Shoulders are slightly hunched. The elbow is crooked. The eyes are focused on the wrist. And two fingers, usually the index finger and thumb, come together in a pinching motion.
If you’re a runner who uses a tracking watch, chances are you’ll recognise this description. It’s the stance of most runners as they cross the finish line.
Even though I’ve only run three official races, I’ve gone through enough pictures, kindly posted on social media by the photographers along the race routes, to have picked up on the trend.
Everyone is tracking their own finishing times these days. And they’re also tracking their pace, heart rate, fastest splits, among others. I’m not judging though. I also study my data during and after a run – because I like to know how I’ve done in comparison to other runs.
But these are not the only important numbers to know.
Long before you hit the road, particularly if you’ve taken to running “later in life” like I did, there are some other stats you should check before you start, and continue monitoring during your training.
And that’s what we did on the first two days of our OptiFit programme last week as a group of ambitious runners started our training for the Old Mutual Two Oceans (Half) Marathon (OMTOM). Among this group are the #Oceans4, of which I am one, who will be taking on our first half marathon and documenting our progress online, on radio – and in newspapers.
Tuesday we got off to an early start at the Sports Science Institute of South Africa where we had our height, weight, waist circumference, blood pressure, cholesterol and resting heart rate checked.
Asked why that was important, biokineticist and OptiFit manager Nicola Johnston said that, on a very basic level, it’s important to know what your measurements were at the beginning and at the end so that we could measure improvements and changes.
Importantly, she added, “(We do the tests) to identify any risk factors that could impact the training programme and to identify factors that (may require us to) ‘tailor’ the programme towards specific needs.”
In addition to the data we recorded last week, Nicola suggested that, before embarking on an intensive training programme, runners should also check for a family history of heart disease or other chronic conditions. You should also “take note of any medication and potential side effects – and the conditions that these medications are treating”.
Risk factors you should look out for, include, but are not restricted to:
Increased bloodpressure, cholesterol, family history – this could lead to increased risk for heart disease while “pushing” and increasing your fitness boundaries.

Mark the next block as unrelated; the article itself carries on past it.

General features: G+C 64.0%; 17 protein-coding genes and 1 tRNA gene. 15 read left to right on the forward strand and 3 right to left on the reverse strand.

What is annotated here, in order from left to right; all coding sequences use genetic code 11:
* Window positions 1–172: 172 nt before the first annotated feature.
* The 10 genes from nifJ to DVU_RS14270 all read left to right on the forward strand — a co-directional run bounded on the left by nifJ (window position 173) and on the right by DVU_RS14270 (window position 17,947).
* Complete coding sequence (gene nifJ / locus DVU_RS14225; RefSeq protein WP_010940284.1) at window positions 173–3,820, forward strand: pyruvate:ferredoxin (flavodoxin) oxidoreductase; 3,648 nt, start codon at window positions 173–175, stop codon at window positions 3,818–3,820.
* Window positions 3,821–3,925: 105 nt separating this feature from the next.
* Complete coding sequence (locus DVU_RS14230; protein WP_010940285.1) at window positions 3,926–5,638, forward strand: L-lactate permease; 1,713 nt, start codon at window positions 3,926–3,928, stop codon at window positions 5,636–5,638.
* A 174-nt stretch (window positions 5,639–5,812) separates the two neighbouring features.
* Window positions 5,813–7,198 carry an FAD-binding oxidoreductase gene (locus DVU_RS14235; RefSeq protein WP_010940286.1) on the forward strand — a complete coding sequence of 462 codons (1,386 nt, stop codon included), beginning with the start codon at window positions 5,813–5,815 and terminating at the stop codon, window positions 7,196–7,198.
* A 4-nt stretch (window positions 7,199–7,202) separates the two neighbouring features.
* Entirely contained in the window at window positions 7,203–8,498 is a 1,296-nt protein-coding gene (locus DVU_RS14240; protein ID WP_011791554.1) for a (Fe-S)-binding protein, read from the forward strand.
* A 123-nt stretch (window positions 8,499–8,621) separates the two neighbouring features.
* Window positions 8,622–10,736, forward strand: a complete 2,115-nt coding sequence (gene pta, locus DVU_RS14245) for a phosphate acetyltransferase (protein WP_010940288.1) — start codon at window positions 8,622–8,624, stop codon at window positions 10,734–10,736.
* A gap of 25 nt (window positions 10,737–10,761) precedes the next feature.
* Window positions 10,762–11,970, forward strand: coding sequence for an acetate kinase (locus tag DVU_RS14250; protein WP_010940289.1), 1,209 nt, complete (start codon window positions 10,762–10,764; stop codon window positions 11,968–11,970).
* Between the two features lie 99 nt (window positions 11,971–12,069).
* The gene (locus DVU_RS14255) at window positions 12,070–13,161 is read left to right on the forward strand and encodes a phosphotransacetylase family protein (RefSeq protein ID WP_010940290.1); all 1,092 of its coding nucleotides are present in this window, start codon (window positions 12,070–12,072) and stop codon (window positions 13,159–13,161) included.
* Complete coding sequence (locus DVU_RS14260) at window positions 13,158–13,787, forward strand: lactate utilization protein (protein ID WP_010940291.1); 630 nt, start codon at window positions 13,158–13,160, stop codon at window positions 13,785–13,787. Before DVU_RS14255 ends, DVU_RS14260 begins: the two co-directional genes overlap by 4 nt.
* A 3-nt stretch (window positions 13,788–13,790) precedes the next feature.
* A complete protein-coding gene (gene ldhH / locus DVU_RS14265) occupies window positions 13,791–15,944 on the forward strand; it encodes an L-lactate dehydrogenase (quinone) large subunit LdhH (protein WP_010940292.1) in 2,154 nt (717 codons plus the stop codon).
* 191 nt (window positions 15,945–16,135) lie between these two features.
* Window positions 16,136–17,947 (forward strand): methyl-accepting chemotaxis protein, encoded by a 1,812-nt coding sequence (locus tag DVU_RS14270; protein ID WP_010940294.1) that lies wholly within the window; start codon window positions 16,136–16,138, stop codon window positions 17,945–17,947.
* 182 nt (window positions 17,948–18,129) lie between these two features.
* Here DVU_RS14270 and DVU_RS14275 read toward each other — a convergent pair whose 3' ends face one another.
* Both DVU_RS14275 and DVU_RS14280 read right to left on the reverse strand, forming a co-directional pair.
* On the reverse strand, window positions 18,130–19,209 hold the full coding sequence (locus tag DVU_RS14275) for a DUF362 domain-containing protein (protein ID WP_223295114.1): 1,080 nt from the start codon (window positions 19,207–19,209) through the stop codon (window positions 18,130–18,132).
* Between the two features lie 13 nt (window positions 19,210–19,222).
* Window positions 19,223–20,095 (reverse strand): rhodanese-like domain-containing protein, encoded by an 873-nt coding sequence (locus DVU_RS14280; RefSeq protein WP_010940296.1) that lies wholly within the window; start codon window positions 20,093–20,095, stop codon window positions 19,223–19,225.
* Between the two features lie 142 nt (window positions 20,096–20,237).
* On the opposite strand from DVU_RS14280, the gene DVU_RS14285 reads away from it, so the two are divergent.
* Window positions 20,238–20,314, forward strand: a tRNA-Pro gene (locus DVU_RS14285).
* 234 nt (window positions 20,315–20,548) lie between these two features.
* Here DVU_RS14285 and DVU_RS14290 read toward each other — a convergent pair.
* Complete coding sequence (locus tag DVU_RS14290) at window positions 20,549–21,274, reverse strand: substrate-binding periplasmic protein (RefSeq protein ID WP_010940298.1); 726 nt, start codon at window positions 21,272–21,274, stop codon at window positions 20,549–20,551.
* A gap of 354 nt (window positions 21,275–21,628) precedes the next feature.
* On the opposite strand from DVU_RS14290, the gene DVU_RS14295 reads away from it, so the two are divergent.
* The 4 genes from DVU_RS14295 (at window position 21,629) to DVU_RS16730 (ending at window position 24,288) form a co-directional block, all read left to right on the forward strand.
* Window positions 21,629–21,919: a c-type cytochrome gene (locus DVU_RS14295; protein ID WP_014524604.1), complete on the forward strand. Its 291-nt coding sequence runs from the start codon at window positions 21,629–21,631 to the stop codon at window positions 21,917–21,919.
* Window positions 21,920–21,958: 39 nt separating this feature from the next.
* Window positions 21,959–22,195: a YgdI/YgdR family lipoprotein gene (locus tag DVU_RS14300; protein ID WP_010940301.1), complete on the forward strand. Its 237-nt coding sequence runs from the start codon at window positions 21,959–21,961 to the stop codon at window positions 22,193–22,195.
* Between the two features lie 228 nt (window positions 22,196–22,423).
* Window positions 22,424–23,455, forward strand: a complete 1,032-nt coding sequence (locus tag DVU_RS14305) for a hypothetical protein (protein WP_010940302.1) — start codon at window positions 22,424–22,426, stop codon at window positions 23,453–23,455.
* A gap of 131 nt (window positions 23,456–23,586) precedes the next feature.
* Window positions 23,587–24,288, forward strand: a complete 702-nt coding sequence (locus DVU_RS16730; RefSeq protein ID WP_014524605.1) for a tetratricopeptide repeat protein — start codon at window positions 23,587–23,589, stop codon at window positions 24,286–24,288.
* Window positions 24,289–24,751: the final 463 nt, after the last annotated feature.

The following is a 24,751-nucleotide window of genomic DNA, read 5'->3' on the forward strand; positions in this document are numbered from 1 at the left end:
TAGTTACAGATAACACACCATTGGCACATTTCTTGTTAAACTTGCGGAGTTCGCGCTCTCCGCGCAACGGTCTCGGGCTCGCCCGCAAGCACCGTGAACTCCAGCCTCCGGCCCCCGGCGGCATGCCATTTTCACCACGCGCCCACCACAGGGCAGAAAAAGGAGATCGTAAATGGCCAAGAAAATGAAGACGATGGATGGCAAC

Increased body mass index (BMI) and waist circumference (carrying extra weight) puts more pressure on the joints and can lead to injury. Strength training and “rehabilitation” type exercises are important to increase the stability of the joints and avoid this.
What about ‘overtracking’?
But, I was also interested in the impact compulsive tracking could have on one’s running experience. While tracking can be very helpful because it “gives you continuous ongoing feedback on your performance levels”, said Nicola, “unfortunately, being ‘obsessed’ with these figures and over-analysing them can decrease the enjoyment factor, especially if you are not getting the numbers that you expect to be getting”.
And important to remember is that: “The devices aren’t perfect, and so we cannot rely completely on them for everything. Sometimes it is better to track your training and performance on how you feel and to listen to your own body instead.”
If you don’t have a small fortune to spend on a tracking device, and will be opting for a more affordable model, these are the basics your device should be able to measure:
Time – you need to know how long you have been on your feet, and if you are starting out running and walking, it is helpful to be able to time these splits.
Distance – also very helpful and so that you have an idea of how far you are going in this time, especially if you are training for a race where there are cut-off times.
Heart rate – only if the watch measures this accurately of course – important for people who have heart disease risk factors.
The 12-minute motion test
And then, on Wednesday, we did one more test before we hit the road for our first group run.
While this test “only” involved 12 minutes of running, it was incredibly challenging because for those 12 minutes we were expected to cover as much distance as possible in the alloted time.
Nicola explained: “The 12-minute motion test estimates your maximal aerobic power or what is known as your VO2 max, by means of a gender-specific model. This gives us an indication of your fitness level when compared to norms for your gender and age. We will repeat this test at the end of the programme.”
Chantel Erfort is the editor of CCN, which publishes this paper and its 14 sister titles.